Ph.D. Proposal Presentation by Ali P. Gordon
Friday, August 13, 2004
( Dr. David L. McDowell, Chair)
"Crack Initiation Modeling of a Directionally-Solidified Ni-base Superalloy"
Directionally-solidified (DS) GTD-111 is a newly-developed Ni-base superalloy manufactured by GE Energy for second stage turbine applications. Its grains are 5 mm in width transverse to the DS axis. Service conditions in blades, which can generally exceed 600ºC, facilitate the onset of one or more microstructural damage mechanisms in the forms of fatigue, creep, and environmental corrosion. Because of the distinctive microstructure and chemical composition of the material, the manner in which these mechanisms interact to initiate cracks is complex. These physical mechanisms have been observed through preliminary experimental observation from creep and fatigue-tested samples of longitudinal (L) and transverse (T) specimens. A mechanistically-based crack initiation model correlating the evolution of the dominant mechanism to failure is sought. The model will accurately correlate crack initiation lives of both as-cast and pre-exposed material in static air at elevated temperature. The individual mechanisms corresponding to fatigue, creep, and environment terms that represent the physics of damage accumulation and failure observed in service-exposed materials will be incorporated into damage mechanism maps. The mathematical formulation will account for variations in temperature, orientation, cyclic frequency, stress ratio, sustained-load hold times and interactions resulting from complex load histories (i.e., high- and low-cycle fatigue, creep-fatigue and thermal-mechanical fatigue). Correlations in terms of environmental degradation (e.g. vacuum or oxidation/corrosion) will be included in the crack initiation formulation. Additional fatigue experiments, as well as numerical simulations, are necessary for the development of the formulation.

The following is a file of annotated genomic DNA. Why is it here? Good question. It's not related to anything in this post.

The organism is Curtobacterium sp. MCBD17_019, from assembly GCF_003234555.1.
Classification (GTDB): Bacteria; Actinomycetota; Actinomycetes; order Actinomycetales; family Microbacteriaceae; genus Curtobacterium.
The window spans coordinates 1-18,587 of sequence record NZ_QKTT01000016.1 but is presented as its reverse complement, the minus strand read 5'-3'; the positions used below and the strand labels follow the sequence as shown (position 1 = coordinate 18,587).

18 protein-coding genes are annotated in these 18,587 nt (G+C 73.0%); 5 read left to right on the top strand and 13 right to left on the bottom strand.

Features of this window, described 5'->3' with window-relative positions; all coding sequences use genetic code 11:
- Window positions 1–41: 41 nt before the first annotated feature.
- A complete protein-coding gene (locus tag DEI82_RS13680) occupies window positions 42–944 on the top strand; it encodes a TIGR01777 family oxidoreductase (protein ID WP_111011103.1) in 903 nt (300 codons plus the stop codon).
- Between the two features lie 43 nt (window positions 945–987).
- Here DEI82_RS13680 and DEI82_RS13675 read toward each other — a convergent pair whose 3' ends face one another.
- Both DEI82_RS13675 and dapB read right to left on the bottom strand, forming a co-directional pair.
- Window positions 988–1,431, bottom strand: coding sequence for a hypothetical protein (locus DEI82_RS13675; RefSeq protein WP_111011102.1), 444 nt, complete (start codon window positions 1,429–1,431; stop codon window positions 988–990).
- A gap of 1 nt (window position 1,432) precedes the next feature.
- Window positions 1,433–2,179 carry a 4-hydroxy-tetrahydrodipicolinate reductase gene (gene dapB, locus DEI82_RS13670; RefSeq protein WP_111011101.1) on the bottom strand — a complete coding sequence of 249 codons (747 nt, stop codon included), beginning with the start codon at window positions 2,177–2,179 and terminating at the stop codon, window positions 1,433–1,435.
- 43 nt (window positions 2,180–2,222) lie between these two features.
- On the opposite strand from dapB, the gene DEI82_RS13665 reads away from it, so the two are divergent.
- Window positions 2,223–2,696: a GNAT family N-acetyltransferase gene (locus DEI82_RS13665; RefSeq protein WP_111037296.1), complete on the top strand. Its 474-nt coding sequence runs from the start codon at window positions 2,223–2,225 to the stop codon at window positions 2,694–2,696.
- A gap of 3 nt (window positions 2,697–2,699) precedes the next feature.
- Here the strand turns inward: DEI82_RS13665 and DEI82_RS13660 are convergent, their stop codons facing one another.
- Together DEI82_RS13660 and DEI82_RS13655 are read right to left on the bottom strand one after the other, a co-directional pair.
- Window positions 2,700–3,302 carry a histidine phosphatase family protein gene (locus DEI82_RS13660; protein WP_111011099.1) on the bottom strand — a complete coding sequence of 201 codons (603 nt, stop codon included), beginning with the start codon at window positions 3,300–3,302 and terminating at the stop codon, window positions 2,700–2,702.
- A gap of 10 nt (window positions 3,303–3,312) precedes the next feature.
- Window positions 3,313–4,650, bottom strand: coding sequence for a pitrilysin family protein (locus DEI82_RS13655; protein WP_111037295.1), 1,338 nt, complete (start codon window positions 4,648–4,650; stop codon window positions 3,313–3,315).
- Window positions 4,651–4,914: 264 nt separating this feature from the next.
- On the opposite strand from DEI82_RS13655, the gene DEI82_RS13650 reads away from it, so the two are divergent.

Dr. Tom Sanders (MSE) is involved in calculations of phase diagrams in precipitation kinetics in nickel-base super-alloys. He is currently working with DS GTD-111.
Dr. Stephen Antolovich (MSE) has helped to develop a fundamental understanding of deformation mechanisms during low cycle fatigue at elevated temperatures in Ni-base superalloys.
Dr. Erian Armanios (AE) has broad experience in damage tolerance of advanced
materials and optimization techniques.